China has universal healthcare for all its citizens. In China, everyone gets covered by the Social Insurance Plan. 

The plan extends to dental care, except for cosmetic dental procedures. The public hospitals are generally crowded at all times.

Medicine gets covered under the healthcare plan. It is undoubtedly cheaper than medicine in the United States.

Surveillance is nothing new in Chinese cities and towns. The country is covered with millions of cameras which assist the authorities in keeping track of the inhabitants. While it may seem invasive, the Chinese citizens are used to being under constant surveillance.

China is a safe country. It rarely experiences terror attacks. The streets are adequately lit at night, and there is sufficient police presence in the cities. Just like in all countries, you have to exercise basic common sense to stay safe at all times.

The country has a vibrant nightlife. The clubs are packed, especially during the weekends. There is a lot to do out on a night in the city aside from clubbing. There are several amusement parks, restaurants, bars, and arcades.

Education is compulsory for all children between six and sixteen. The system consists of an optional three years of pre-school, six years of primary school, three years of secondary school, and a year of senior school. Higher education is optional in China.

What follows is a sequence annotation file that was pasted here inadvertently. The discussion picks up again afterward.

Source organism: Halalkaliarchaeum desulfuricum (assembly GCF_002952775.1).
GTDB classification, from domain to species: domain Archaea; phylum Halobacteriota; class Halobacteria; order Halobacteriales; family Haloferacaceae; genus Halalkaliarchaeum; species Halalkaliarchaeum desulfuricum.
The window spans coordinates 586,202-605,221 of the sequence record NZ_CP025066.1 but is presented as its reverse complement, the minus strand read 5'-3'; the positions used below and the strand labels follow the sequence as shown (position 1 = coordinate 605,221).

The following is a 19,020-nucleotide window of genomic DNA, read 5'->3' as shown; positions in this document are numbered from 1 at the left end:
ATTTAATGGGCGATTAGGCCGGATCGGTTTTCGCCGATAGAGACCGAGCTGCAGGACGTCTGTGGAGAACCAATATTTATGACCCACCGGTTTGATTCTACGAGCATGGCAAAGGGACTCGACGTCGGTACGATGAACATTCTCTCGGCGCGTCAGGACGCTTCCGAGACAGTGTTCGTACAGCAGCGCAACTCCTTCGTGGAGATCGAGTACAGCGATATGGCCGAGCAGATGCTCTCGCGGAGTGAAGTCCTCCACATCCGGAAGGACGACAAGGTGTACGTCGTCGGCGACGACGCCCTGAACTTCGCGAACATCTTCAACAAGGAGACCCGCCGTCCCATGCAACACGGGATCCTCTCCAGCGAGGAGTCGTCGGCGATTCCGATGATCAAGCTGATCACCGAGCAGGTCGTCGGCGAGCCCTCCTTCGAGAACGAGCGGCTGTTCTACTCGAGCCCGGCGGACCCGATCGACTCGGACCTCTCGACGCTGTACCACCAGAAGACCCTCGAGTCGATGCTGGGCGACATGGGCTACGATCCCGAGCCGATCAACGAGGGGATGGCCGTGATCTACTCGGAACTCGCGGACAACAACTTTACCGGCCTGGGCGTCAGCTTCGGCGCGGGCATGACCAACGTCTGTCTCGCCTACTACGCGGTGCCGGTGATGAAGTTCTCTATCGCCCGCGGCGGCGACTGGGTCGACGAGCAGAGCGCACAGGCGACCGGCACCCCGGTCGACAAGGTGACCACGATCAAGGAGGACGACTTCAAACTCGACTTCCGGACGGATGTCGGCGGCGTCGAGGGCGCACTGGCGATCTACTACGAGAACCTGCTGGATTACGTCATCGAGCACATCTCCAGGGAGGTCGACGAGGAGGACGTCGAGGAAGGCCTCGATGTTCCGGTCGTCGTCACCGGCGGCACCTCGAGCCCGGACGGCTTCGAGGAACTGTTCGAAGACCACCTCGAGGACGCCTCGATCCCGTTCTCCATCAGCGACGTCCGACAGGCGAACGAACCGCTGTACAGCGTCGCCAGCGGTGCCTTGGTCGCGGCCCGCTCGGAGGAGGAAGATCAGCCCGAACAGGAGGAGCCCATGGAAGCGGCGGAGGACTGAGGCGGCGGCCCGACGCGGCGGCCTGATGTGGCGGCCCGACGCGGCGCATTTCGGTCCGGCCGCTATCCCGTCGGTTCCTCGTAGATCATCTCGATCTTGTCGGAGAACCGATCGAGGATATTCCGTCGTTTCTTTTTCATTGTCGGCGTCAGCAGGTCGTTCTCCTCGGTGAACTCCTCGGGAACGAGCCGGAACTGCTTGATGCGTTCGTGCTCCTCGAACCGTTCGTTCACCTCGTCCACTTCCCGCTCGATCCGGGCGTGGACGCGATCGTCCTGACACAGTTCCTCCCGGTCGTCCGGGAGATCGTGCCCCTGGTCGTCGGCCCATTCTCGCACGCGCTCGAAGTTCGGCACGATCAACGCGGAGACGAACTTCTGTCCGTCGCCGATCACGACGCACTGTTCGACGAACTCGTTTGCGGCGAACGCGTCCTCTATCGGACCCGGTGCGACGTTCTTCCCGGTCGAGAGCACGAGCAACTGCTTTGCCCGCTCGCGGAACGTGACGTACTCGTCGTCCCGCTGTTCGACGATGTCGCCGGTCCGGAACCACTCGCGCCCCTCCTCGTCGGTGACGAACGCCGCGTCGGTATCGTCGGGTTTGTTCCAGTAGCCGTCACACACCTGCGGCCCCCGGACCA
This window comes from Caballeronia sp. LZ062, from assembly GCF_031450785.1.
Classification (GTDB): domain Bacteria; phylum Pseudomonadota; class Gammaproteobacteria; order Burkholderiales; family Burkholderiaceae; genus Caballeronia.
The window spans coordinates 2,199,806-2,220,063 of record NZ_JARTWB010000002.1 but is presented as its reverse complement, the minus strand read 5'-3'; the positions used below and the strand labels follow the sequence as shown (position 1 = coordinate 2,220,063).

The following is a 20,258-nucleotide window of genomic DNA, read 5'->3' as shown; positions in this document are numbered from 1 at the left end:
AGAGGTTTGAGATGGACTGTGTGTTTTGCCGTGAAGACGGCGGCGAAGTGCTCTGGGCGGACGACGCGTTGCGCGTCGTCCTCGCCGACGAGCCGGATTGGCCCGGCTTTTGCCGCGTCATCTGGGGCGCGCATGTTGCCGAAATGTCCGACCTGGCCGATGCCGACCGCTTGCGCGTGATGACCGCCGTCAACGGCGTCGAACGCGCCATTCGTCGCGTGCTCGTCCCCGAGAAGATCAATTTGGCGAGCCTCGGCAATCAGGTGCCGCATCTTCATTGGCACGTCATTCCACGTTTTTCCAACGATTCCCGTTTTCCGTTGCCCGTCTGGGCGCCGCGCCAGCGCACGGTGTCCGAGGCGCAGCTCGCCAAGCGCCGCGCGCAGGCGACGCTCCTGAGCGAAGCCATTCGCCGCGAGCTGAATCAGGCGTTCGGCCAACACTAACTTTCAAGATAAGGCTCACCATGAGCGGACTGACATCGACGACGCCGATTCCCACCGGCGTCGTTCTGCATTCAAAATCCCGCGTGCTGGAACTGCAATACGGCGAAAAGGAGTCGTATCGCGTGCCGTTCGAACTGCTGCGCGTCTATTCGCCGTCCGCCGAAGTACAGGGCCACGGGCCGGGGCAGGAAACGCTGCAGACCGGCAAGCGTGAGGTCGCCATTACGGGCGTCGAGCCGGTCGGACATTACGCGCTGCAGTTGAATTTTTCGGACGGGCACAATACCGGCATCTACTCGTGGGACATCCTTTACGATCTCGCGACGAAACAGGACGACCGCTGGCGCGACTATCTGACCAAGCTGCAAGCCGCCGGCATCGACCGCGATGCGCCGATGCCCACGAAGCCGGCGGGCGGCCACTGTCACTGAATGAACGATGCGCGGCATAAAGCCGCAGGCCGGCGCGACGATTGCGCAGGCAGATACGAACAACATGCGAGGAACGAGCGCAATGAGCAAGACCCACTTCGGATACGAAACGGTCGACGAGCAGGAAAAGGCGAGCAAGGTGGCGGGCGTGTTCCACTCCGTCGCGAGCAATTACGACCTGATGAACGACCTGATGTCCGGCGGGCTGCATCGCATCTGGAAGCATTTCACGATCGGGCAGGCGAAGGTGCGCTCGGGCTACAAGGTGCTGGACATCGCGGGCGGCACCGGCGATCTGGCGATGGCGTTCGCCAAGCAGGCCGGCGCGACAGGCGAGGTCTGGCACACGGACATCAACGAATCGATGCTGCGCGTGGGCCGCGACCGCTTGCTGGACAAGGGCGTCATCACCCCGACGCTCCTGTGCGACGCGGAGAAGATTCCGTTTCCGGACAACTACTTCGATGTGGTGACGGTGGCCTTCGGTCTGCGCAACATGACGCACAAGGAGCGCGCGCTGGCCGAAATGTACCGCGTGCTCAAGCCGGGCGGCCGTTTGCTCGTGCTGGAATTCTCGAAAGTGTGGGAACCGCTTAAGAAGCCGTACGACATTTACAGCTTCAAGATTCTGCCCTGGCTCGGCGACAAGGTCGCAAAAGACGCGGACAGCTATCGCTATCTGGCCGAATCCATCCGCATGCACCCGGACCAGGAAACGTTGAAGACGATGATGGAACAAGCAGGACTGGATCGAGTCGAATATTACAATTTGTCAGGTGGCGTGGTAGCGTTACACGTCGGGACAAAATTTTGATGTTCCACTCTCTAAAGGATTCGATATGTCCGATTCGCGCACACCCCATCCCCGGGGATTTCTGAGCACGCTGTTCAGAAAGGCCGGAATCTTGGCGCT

Shipping in China is an incredible experience. There are massive mega-malls just like in any other country. The markets are pretty exciting. You will get many merchants lining the streets with all sorts of goods.

The food markets are not for the faint-hearted. If you do not have a strong stomach, I suggest you steer clear of the wet markets.

Famous Chinese Literature

China has a vibrant literary culture. Historians can trace Chinese literature back to as early as the second millennium BC! The Oracle Bone Script is an ancient piece of literature discovered in Xiaotun village.

The markings on the Oracle Bone resemble those found in the Chinese alphabet. There are many compelling literary works from China.

Some of the most famous books and novels are:

1. Liu Xinwu: The Wedding Party

The Wedding Party is set in the 80s in China. The story captures an incredible period of joy, laughter, and ambitions of a vibrant Chinese populace. It is a feel-good story of love and laughter and union.

The story revolves around Auntie Xue, the protagonist in the story. The gripping novel describes a colorful traditional wedding. It brings out the aspects of Chinese culture with a clash of modernity.

2. Wang Anyi: Fu Ping

Fu Ping is a story that captures a transitionary period in China. The story is set in the post-war era, long after the rain of Mao Dong. The protagonist of the story is Fu Ping. She was born and grew up in the old country in China.

Fu Ping is brought to the city to be married to Nainai’s grandson, a character who remains nameless throughout the story’s plot.

3. Ma Jian: China Dream

China’s dream paints a bleak outlook for the country. The story is a dystopian creation surrounding the ills of the Chinese government. 

The main character in the story is Ma Daode, a corrupt government official who has had a meteoric rise to power.